Trump ally Thomas Barak pleads not guilty in UAE lobbying case | Donald Trump News

Federal authorities say that Donald Trump’s old friend Barak lobbied secretly in the United States on behalf of the UAE.

Former President Donald Trump’s 2017 Chairman Form a committee On Monday, he pleaded not guilty and stated that he was “100% innocent” in accusing the United Arab Emirates of secretly lobbying the United States.

Thomas BarackThe 74-year-old, 74, wore a black mask to protect against the coronavirus. He appeared in Brooklyn federal court for the first time a few days after he was released on bail of $250 million after he was arrested in California. His lawyer defended him.

“As you might expect, the system is working. I think you will find… Over time, you will all see that I am 100% innocent,” Ballack said as he left the court.

Prosecutors said that Barack used his decades of friendship with Trump to influence Republican policies, starting with Trump becoming a candidate in 2016 and continuing after he was sworn in as president.

Prosecutors say Thomas Barrack brags to contacts in the UAE that he can help them gain influence in the Trump administration [Brendan McDermid/Reuters]

At the time, the UAE was in a tense diplomatic conflict with Qatar. The prosecutor said that, among other things, Barak also provided UAE government officials with information on how senior US officials viewed the dispute. A group of countries including Saudi Arabia, Egypt, the United Arab Emirates and Bahrain launched a blockade of Qatar in mid-2017.

The prosecutor said that Barak boasted to contacts in the UAE that he could help them gain influence in the then new government, even if he was seeking a position as ambassador to the UAE or special envoy to the Middle East.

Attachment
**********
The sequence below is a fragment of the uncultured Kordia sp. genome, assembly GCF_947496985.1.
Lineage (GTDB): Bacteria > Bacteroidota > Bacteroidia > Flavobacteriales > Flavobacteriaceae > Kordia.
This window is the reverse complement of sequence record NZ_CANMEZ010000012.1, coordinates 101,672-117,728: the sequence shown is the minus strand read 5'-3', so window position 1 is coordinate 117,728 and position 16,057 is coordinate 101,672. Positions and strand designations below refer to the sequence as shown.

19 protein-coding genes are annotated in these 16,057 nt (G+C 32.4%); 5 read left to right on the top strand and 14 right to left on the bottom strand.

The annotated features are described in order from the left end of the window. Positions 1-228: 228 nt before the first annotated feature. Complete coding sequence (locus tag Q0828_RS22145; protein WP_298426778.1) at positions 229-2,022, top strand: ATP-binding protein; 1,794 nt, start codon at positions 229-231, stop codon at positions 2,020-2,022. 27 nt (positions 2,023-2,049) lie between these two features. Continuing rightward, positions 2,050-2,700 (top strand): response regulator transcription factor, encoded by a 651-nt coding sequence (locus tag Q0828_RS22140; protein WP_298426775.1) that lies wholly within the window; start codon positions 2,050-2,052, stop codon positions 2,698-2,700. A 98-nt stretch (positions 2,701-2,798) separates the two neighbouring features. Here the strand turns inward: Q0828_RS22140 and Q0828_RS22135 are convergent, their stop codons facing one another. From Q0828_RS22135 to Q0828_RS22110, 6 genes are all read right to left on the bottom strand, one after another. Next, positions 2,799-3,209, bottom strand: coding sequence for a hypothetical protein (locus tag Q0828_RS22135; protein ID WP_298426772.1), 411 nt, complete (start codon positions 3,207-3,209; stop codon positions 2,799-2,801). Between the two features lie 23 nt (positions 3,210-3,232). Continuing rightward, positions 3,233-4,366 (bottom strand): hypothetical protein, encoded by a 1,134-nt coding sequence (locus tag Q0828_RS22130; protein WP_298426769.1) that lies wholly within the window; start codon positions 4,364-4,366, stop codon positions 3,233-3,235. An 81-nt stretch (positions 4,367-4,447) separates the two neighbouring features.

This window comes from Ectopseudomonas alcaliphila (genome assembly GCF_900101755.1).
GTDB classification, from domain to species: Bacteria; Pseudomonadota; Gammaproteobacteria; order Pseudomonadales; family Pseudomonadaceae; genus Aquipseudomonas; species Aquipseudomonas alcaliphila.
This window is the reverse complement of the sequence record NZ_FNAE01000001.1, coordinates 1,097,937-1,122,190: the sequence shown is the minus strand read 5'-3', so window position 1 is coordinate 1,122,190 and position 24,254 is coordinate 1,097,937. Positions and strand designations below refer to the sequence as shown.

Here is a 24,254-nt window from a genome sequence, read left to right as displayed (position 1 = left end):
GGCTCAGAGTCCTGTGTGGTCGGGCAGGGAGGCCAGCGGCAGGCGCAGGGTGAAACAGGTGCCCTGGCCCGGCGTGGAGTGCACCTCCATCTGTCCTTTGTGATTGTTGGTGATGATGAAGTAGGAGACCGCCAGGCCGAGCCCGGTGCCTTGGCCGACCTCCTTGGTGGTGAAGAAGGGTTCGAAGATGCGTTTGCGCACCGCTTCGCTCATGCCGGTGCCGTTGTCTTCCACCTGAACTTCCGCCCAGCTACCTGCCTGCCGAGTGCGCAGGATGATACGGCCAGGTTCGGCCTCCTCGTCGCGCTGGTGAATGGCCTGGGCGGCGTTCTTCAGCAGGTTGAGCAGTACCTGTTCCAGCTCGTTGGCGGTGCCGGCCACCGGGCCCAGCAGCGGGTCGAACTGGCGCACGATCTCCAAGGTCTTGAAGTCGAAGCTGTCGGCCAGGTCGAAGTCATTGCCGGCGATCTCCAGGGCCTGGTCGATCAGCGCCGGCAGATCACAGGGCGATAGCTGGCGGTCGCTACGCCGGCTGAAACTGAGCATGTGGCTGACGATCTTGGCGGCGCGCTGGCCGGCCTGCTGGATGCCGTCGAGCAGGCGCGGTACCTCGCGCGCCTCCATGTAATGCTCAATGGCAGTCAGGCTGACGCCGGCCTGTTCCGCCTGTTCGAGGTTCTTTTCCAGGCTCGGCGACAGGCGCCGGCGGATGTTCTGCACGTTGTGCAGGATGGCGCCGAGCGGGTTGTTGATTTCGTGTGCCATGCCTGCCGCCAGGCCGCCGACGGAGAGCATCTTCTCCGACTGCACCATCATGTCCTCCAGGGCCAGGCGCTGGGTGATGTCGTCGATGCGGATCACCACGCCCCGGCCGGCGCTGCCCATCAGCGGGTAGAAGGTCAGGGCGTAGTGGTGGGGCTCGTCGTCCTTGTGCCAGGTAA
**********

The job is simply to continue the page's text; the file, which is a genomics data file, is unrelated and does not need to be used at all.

Federal authorities stated that Barak’s failure to disclose his relationship with the U.S. government in the UAE violated the law.

On Friday, a Los Angeles district judge approved a $250 million bail agreement negotiated between Barrack’s lawyers and federal prosecutors. The arrangement requires Barrack to give up his passport and accept electronic surveillance. It also imposed a curfew.

In an interview with federal agents in June 2019, Barak was charged with conspiracy, obstruction of justice and making false statements.

Barack’s lawyer said that he has an electronic anklet to comply with surveillance requirements, and he plans to live in Aspen, Colorado while awaiting trial. He also promised to take commercial flights only. He was subject to curfews and various other restrictions, including restrictions on financial transactions and a ban on communicating with officials in the UAE and Saudi Arabia.

In the indictment published last week, federal prosecutors charged three people-Barak, his former employee Matthew Grimes, and UAE businessman Rashid Malik for failing to register as lobbyists and using them The influence of UAE advances the UAE’s foreign policy in the United States.

Thomas Barrack stood next to his lawyer Matt Herrington in the court of U.S. District Judge Sanket Bulsara during his arraignment in Federal Court in Brooklyn, New York Court draft [Jane Rosenberg/Reuters]

Prosecutors said Grimes, 27, and Malik, 43, acted as channels for contacting UAE leaders and were charged in seven indictments.

Grimes also appeared in Brooklyn federal court on Monday, and his lawyer pleaded not guilty for him.

But Malik is at large. Authorities said he fled the United States three days after being interviewed by law enforcement agencies in April 2018. It is believed that he lives somewhere in the Middle East.

Before becoming the chairman of the first committee, Barack was an informal adviser to Trump’s 2016 campaign.

The indictment against Barack did not allege wrongdoing by the inaugural committee or Trump.

The pre-trial hearing in the Barack and Grimes case is scheduled to be held on September 2, when the trial judge will preside over the so-called conference call instead of the magistrate.



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